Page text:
But conservatives don’t do research. Their motivation:
This is bigotry and erasure aimed at robbing America’s children of their educational birthright and all of us of a better shared future. Recognize what is happening, call it out and resist erasure.
Again, I’ve lost track of how many things DeSantis in Florida, and governors in other states, are trying to prohibit or control. In Arkansas, one of new governor Sarah Huckabee Sanders’ first steps was to ban use of the word “Latinx”, “a gender-neutral alternative to Latina or Latino, from state documents” as the article at the link explains. DeSantis has now banned, apparently, any kind of public-health measures by government officials, such as vaccine and mask mandates. (I think I’ll not visit Florida again, any time soon.)
And just today, Florida Panel Recommends Forcing Student Athletes to Give Schools Their Menstrual History (New Republic). Republicans and other conservatives, it’s long been noted, have an odd obsession the details of other people’s sex lives.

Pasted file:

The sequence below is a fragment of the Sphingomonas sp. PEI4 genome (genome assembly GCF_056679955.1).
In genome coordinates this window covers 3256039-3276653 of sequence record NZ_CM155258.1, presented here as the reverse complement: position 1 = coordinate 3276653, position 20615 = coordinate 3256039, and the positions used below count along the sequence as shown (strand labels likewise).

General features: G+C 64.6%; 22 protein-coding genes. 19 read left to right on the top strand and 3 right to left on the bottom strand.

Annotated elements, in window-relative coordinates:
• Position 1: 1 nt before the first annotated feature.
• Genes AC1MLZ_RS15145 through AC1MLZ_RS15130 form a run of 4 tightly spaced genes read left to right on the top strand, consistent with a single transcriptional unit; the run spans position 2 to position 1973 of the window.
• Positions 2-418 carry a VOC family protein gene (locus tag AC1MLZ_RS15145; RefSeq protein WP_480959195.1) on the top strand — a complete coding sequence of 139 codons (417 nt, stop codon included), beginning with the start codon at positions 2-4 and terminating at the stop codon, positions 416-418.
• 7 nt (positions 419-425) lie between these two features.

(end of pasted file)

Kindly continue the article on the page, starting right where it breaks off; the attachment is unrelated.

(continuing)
NY Times, guest essay by Kristie De Peña, Robert Leonard and David Oman, 2 Feb 2023: Over 75,000 Job Openings in Iowa Alone. Millions of Refugees Seeking Work. Make the Connection.
My comment: A problem that could be solved, two problems that could be solved at once! But again, Republicans don’t care about solving problems; they care about appealing to conservative prejudice, that thinks immigrants are low-lifes and/or criminals. Or the latest charge, that they contribute to the fentanyl crisis.
NPR, Morning Edition, 1 Feb 2023: In first GOP-led hearing about the border, witnesses paint sharply different pictures
Democrats pointed out that the vast majority of fentanyl seizures happen at official ports of entry, often in vehicles driven by U.S. citizens. Experts say a relatively small fraction is seized by Border Patrol agents between the ports of entry, while virtually none is seized from migrants who are turning themselves in to seek asylum.
But conservatives *know* that immigrants are bad, and are inclined to blame them for everything.
Be Careful What You Wish For Dept.
Salon, Amanda Marcotte, 1 Feb 2023: What the end of COVID health emergencies means for anti-vaxxers: meltdown, subtitled “Anti-vaxxers built their identities around the pandemic — now they’re losing their minds (even more)”